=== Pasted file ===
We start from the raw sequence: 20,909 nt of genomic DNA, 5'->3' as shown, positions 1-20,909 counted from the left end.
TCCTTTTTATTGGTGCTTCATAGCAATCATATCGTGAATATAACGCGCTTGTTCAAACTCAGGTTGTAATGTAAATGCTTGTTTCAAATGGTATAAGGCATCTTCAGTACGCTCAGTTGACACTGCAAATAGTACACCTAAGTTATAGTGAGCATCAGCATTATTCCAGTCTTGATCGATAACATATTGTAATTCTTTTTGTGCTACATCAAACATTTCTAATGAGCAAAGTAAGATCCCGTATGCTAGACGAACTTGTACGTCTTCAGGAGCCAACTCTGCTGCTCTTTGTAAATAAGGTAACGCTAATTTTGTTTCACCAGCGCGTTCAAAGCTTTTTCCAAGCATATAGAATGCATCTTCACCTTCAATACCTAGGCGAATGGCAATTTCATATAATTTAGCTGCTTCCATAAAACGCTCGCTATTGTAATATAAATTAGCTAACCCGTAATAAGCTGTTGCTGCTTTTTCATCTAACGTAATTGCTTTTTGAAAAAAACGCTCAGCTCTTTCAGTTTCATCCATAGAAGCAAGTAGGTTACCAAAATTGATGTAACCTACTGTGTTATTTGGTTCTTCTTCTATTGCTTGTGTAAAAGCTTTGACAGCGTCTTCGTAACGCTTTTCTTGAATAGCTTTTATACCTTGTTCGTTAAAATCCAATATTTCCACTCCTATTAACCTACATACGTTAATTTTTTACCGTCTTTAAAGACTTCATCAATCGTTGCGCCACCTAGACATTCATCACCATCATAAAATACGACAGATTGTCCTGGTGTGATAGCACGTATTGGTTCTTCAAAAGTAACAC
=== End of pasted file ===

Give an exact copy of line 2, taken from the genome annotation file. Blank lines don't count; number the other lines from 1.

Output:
TCCTTTTTATTGGTGCTTCATAGCAATCATATCGTGAATATAACGCGCTTGTTCAAACTCAGGTTGTAATGTAAATGCTTGTTTCAAATGGTATAAGGCATCTTCAGTACGCTCAGTTGACACTGCAAATAGTACACCTAAGTTATAGTGAGCATCAGCATTATTCCAGTCTTGATCGATAACATATTGTAATTCTTTTTGTGCTACATCAAACATTTCTAATGAGCAAAGTAAGATCCCGTATGCTAGACGAACTTGTACGTCTTCAGGAGCCAACTCTGCTGCTCTTTGTAAATAAGGTAACGCTAATTTTGTTTCACCAGCGCGTTCAAAGCTTTTTCCAAGCATATAGAATGCATCTTCACCTTCAATACCTAGGCGAATGGCAATTTCATATAATTTAGCTGCTTCCATAAAACGCTCGCTATTGTAATATAAATTAGCTAACCCGTAATAAGCTGTTGCTGCTTTTTCATCTAACGTAATTGCTTTTTGAAAAAAACGCTCAGCTCTTTCAGTTTCATCCATAGAAGCAAGTAGGTTACCAAAATTGATGTAACCTACTGTGTTATTTGGTTCTTCTTCTATTGCTTGTGTAAAAGCTTTGACAGCGTCTTCGTAACGCTTTTCTTGAATAGCTTTTATACCTTGTTCGTTAAAATCCAATATTTCCACTCCTATTAACCTACATACGTTAATTTTTTACCGTCTTTAAAGACTTCATCAATCGTTGCGCCACCTAGACATTCATCACCATCATAAAATACGACAGATTGTCCTGGTGTGATAGCACGTATTGGTTCTTCAAAAGTAACAC